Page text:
0.9 0.8 0.7 0.6 0.5 0.4 0.3
Patient Expected Event Rate (PEER) 0.05 209 104 69 52 41 34 29
0.10 110 54 36 27 21 18 15
0.20 61 30 20 14 11 10 8
0.30 46 22 14 10 8 7 5
0.40 40 19 12 9 7 6 4
0.50 38 18 11 8 6 5 4
0.70 44 20 13 9 6 5 4
0.90 101 46 27 18 12 9 4

When OR > 1:

Adapted from John Geddes, 1999
For Odds Ratios GREATER than 1
1.1 1.25 1.5 1.75 2 2.25 2.5
Patient Expected Event Rate (PEER) 0.05 212 86 44 30 23 18 16
0.10 113 46 24 16 13 10 9
0.20 64 27 14 10 8 7 6
0.30 50 21 11 8 7 6 5
0.40 44 19 10 8 6 5 5
0.50 42 18 10 8 6 5 4
0.70 51 23 13 10 9 8 7
0.90 121 55 33 25 22 19 18

We can also convert the RR to an NNT/NNH using the following equations:

$$text{For $RR$ < 1}$$ $$mathit{NNT} = 1/(1-mathit{RR}) times mathit{PEER}$$ $$text{For $RR$ > 1}$$

$$text{$NNT$ (or $NNH$)} = 1/(mathit{RR}-1) times mathit{PEER}$$

Using the PEER (3.1%) from the study we found and the RR (1.65) that we calculated, the NNH for death from d-sotalol in the study is:

mathit{NNH} &= 1/(1.65-1)times 0.031\\
&= 50

Therefore we would need to treat 50 people with d-sotalol to cause 1 additional death. We can also calculate the confidence interval around this estimate using the inverse of the confidence interval for the absolute risk increase.

Where to go from here?

Now that we’ve decided our article is both valid and important, we need to decide if we can apply it to our patient.

Other options:

  • Do you want to consider the validity of a harm article?
  • Do you want to see a ‘CAT’ for this paper?
  • Do you want to learn about critically appraising:
    • Diagnosis articles
    • Prognosis articles
    • Therapy articles – single trials
    • Therapy articles – systematic review
  • Do you want some practice critically appraising harm/etiology articles from other clinical specialties?
  • Do you want more reading about critically appraising harm/etiology papers?

Harm/Etiology articles from other clinical specialties

  • Child Health

    Do pregnant women receiving Vitamin A supplements have a higher risk of children having birth defects?

    Rothman KJ, Moore LL, Singer MR et al. Teratogenicity of high Vitamin A intake. NEJM 1995;333(21):1369-1373.

  • Gastroenterology and Hepatology

    In critically ill trauma patients with gastric erosions are sucralfate or ranitidine associated with fewer infectious complications?

    O’Keefe GE, Gentilello LM, and Maier RV. Incidence of infectious complications associated with the use of Histamine-2-receptor antagonists in critically ill trauma patients. Annals of Surgery 1998;227:120-125.

  • General Practice

    In patients with extrasystoles does sotalol increase the risk of sudden cardiac death?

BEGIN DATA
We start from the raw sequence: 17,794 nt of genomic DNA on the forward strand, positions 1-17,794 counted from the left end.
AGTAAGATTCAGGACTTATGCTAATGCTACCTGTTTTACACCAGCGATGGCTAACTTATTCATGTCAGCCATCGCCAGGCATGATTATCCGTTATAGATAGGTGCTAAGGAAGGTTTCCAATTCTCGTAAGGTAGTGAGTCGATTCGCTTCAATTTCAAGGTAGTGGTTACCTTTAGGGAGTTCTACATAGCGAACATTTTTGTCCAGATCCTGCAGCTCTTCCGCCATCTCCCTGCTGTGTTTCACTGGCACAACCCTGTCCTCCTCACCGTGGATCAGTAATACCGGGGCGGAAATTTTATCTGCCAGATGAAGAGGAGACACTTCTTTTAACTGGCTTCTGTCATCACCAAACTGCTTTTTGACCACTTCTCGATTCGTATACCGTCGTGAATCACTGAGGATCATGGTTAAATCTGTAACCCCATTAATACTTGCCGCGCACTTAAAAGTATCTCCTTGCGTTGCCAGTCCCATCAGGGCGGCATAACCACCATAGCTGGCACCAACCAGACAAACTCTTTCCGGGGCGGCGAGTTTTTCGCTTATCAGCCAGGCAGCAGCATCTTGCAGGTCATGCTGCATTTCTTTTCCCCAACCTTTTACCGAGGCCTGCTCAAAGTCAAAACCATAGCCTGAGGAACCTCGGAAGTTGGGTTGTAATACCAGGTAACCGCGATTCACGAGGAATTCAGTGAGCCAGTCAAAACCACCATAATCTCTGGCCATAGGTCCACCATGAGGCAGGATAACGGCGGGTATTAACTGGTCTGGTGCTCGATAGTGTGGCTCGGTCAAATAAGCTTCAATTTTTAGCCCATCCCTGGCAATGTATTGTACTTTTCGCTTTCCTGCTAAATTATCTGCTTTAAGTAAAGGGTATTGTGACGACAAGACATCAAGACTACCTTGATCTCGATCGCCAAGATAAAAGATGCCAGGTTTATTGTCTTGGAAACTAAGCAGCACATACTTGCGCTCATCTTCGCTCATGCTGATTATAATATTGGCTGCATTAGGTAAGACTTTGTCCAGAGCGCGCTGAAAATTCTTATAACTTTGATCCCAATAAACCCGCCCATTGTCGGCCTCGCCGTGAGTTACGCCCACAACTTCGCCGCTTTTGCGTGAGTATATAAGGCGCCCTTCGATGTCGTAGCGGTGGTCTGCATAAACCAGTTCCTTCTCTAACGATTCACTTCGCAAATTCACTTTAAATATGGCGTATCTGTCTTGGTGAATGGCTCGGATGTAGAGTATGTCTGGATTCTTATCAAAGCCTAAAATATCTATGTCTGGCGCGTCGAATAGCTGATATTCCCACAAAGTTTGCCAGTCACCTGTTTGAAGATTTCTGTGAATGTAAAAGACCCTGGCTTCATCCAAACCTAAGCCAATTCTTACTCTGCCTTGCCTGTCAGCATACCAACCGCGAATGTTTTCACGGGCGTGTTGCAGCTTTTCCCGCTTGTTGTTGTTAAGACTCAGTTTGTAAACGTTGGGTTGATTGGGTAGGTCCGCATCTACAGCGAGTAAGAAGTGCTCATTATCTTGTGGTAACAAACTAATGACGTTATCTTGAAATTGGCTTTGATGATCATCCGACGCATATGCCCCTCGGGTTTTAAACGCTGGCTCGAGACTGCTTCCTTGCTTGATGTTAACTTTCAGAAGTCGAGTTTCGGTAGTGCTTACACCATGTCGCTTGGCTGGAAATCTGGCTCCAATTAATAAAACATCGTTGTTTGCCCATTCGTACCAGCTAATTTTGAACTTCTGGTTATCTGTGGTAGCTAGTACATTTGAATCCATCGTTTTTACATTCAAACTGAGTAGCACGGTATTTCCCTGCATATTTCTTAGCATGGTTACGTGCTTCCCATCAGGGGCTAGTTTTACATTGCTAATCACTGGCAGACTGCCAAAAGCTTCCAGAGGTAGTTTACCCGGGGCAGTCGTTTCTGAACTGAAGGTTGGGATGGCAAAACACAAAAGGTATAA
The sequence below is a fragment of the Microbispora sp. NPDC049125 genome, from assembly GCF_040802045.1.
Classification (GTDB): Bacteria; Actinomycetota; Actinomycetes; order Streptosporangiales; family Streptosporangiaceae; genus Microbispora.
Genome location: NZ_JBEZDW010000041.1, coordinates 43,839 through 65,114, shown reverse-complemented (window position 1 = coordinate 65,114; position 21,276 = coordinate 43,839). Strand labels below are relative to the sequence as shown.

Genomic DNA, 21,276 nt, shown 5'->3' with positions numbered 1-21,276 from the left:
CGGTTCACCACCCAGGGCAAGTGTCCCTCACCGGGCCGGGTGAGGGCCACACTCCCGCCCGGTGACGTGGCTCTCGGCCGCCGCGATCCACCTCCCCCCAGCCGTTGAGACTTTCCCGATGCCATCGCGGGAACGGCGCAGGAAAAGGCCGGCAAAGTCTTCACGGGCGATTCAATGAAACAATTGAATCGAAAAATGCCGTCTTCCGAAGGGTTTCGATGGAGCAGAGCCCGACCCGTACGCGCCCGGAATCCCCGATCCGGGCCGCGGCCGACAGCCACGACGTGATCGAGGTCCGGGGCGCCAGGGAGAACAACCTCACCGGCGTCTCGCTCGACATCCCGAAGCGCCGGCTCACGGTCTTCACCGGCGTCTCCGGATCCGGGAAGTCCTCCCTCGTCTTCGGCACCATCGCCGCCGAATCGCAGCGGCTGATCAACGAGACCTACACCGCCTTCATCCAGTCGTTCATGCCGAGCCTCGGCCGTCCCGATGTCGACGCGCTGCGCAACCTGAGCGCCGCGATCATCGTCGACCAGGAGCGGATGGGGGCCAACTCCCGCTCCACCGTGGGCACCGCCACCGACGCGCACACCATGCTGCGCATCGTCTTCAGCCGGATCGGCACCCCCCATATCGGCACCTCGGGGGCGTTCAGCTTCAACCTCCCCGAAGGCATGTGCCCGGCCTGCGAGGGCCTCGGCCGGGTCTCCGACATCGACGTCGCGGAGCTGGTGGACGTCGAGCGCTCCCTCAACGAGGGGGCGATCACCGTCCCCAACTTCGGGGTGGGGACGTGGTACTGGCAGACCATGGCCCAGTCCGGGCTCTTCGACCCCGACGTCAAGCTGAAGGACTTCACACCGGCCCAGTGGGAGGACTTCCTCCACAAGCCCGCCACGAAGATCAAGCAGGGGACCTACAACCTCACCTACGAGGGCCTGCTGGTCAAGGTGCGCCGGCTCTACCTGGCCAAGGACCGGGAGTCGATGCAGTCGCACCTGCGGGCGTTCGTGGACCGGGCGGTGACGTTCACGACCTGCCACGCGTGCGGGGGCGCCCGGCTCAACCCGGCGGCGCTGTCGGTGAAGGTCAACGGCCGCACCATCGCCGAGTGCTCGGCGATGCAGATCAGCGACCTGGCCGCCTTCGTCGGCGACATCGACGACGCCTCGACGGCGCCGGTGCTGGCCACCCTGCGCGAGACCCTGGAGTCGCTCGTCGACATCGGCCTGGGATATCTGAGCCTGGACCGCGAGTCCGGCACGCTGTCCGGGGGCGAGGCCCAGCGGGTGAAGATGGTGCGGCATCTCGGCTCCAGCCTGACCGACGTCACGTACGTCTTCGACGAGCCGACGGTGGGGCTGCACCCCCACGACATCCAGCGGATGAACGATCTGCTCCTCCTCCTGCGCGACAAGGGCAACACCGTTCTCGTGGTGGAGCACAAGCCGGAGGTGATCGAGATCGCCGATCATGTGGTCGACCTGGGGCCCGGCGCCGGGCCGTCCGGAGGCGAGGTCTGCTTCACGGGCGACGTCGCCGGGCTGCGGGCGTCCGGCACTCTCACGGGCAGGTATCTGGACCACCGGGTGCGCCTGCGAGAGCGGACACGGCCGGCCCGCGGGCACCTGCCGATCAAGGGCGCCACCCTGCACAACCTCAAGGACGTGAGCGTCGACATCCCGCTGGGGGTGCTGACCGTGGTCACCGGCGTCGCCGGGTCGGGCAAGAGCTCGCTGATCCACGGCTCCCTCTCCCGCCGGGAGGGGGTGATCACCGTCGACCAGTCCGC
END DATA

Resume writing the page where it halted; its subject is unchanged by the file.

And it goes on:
Pratt CM et al. Mortality in the Survival With ORal D-sotalol (SWORD) trial: why did patients die? Am-J-Cardiol 1998: 81:869-76.

    Waldo AL et al. Effect of d-sotalol on mortality in patients with left ventricular dysfunction after recent and remote myocardial infarction. The SWORD Investigators. Survival With Oral d-Sotalol. Lancet 1996; 348:7-12.

  • General Surgery

    Is radical lymphadenectomy more dangerous than conventional resection in patients with gastric cancer?

    Bonenkamp JJ et al. Randomised comparison after D1 and D2 dissection for gastric cancer in 1996 Dutch patients. Lancet 1995;345:758-8. Geriatric Medicine

    In patients taking calcium antagonists for hypertension, are they at increased risk of cancer?

    Pahor M et al. Calcium-channel blockade and incidence of cancer in aged populations. Lancet 1996;348: 493-97. (also see 487-9 and 541-2)

  • Mental Health

    In patients taking sertraline therapy what is the likelihood of an adverse outcome to pregancy?

    Kulin, NA, Pastuszak, A, Sage, AR et al. Pregnancy outcome following maternal use of the new selective serotonin reuptake inhibitors: a prospective controlled multicenter study. JAMA 279 (8):609-610,1998.

  • Neonatal Medicine

    In children who were born full-term with normal birth weight, is maternal infection a possible cause of congenital cerebral palsy?

    Grether JK., Nelson KB.Grether JK., Nelson KB.
    Maternal infection and cerebral palsy in infants of normal birth weight. JAMA 1997; 278:207-211.

  • Nursing

    What is the association between oral contraceptive use in women and the risk for cardiovascular disease?

    Mant J, Painter R, Vessey M. Risk of myocardial infarction, angina and stroke in users of oral contraceptives: an updated analysis of a cohort study. Br J Obstet Gynaecol 1998;105:890-6.

  • Purchasing

    What is the risk of death in women who are taking oral contraceptives?

    Beral V, Hermon C, Kay C, Hannaford P, Darby S, Reeves G. Mortality associated with oral contraceptive use: 25 year follow up of cohort of 46,000 women from Royal College of General Practitioners’ oral contraception study. BMJ 1999;318:96-100.

Further reading on harm